Who Must Sign

irs.gov -

Who Must Sign


The fiduciary, or an authorized representative, must sign Form 1041. If there are joint fiduciaries, only one is required to sign the return.

A financial institution that submitted estimated tax payments for trusts for which it is the trustee must enter its EIN in the space provided for the EIN of the fiduciary. Do not enter the EIN of the trust. For this purpose, a financial institution is one that maintains a Treasury Tax and Loan (TT&L) account. If you are an attorney or other individual functioning in a fiduciary capacity, leave this space blank. Do not enter your individual social security number (SSN).

If you, as fiduciary, fill in Form 1041, leave the Paid Preparer space blank. If someone prepares this return and does not charge you, that person should not sign the return.

Paid Preparer

Generally, anyone who is paid to prepare a tax return must sign the return and fill in the other blanks in the Paid Preparer Use Only area of the return.

The person required to sign the return must:

  • Complete the required preparer information,

  • Sign it in the space provided for the preparer's signature (a facsimile signature is acceptable), and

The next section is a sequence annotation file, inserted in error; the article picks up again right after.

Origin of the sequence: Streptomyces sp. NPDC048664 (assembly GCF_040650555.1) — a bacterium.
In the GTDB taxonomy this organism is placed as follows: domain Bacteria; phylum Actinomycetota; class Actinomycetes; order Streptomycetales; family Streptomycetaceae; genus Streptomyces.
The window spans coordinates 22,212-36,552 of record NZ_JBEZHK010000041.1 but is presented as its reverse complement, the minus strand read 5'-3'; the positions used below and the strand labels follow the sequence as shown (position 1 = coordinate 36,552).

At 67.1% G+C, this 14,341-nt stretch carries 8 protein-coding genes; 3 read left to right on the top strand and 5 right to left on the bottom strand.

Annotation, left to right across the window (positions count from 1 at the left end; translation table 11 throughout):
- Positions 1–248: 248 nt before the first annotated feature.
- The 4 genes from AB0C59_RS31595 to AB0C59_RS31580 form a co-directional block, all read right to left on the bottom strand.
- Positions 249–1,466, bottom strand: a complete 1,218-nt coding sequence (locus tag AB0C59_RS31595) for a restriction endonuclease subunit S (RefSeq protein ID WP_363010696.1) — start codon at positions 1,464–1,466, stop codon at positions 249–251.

• Give you a copy of the return for your records.

Paid Preparer Authorization

If the fiduciary wants to allow the IRS to discuss the estate's or trust's 2012 tax return with the paid preparer who signed it, check the “Yes” box in the signature area of the return. This authorization applies only to the individual whose signature appears in the Paid Preparer Use Only area of the estate's or trust's return. It does not apply to the firm, if any, shown in that section.

If the “Yes” box is checked, the fiduciary is authorizing the IRS to call the paid preparer to answer any questions that may arise during the processing of the estate's or trust's return. The fiduciary is also authorizing the paid preparer to:

  • Give the IRS any information that is missing from the estate's or trust's return,

  • Call the IRS for information about the processing of the estate's or trust's return or the status of its refund or payment(s), and

  • Respond to certain IRS notices that the fiduciary has shared with the preparer about math errors, offsets, and return preparation. The notices will not be sent to the preparer.

The fiduciary is not authorizing the paid preparer to receive any refund check, bind the estate or trust to anything (including any additional tax liability), or otherwise represent the estate or trust before the IRS.

The authorization will automatically end no later than the due date (without regard to extensions) for filing the estate's or trust's 2013 tax return. If the fiduciary wants to expand the paid preparer's authorization or revoke the authorization before it ends, see Pub. 947, Practice Before the IRS and Power of Attorney.